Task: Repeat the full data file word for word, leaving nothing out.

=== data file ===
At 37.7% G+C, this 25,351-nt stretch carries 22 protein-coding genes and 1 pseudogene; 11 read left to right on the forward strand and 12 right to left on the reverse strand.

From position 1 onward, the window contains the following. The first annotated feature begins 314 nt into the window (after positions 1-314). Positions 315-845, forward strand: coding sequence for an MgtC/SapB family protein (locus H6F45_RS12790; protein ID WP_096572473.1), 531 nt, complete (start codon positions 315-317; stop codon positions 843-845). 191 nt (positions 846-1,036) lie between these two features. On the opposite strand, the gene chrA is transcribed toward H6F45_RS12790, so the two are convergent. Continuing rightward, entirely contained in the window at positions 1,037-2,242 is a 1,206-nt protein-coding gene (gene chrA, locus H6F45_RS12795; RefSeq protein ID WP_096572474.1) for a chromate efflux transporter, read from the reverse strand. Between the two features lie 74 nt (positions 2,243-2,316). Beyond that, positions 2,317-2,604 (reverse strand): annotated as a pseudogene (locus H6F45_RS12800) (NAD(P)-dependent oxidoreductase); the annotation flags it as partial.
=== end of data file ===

At 37.7% G+C, this 25,351-nt stretch carries 22 protein-coding genes and 1 pseudogene; 11 read left to right on the forward strand and 12 right to left on the reverse strand.

From position 1 onward, the window contains the following. The first annotated feature begins 314 nt into the window (after positions 1-314). Positions 315-845, forward strand: coding sequence for an MgtC/SapB family protein (locus H6F45_RS12790; protein ID WP_096572473.1), 531 nt, complete (start codon positions 315-317; stop codon positions 843-845). 191 nt (positions 846-1,036) lie between these two features. On the opposite strand, the gene chrA is transcribed toward H6F45_RS12790, so the two are convergent. Continuing rightward, entirely contained in the window at positions 1,037-2,242 is a 1,206-nt protein-coding gene (gene chrA, locus H6F45_RS12795; RefSeq protein ID WP_096572474.1) for a chromate efflux transporter, read from the reverse strand. Between the two features lie 74 nt (positions 2,243-2,316). Beyond that, positions 2,317-2,604 (reverse strand): annotated as a pseudogene (locus H6F45_RS12800) (NAD(P)-dependent oxidoreductase); the annotation flags it as partial.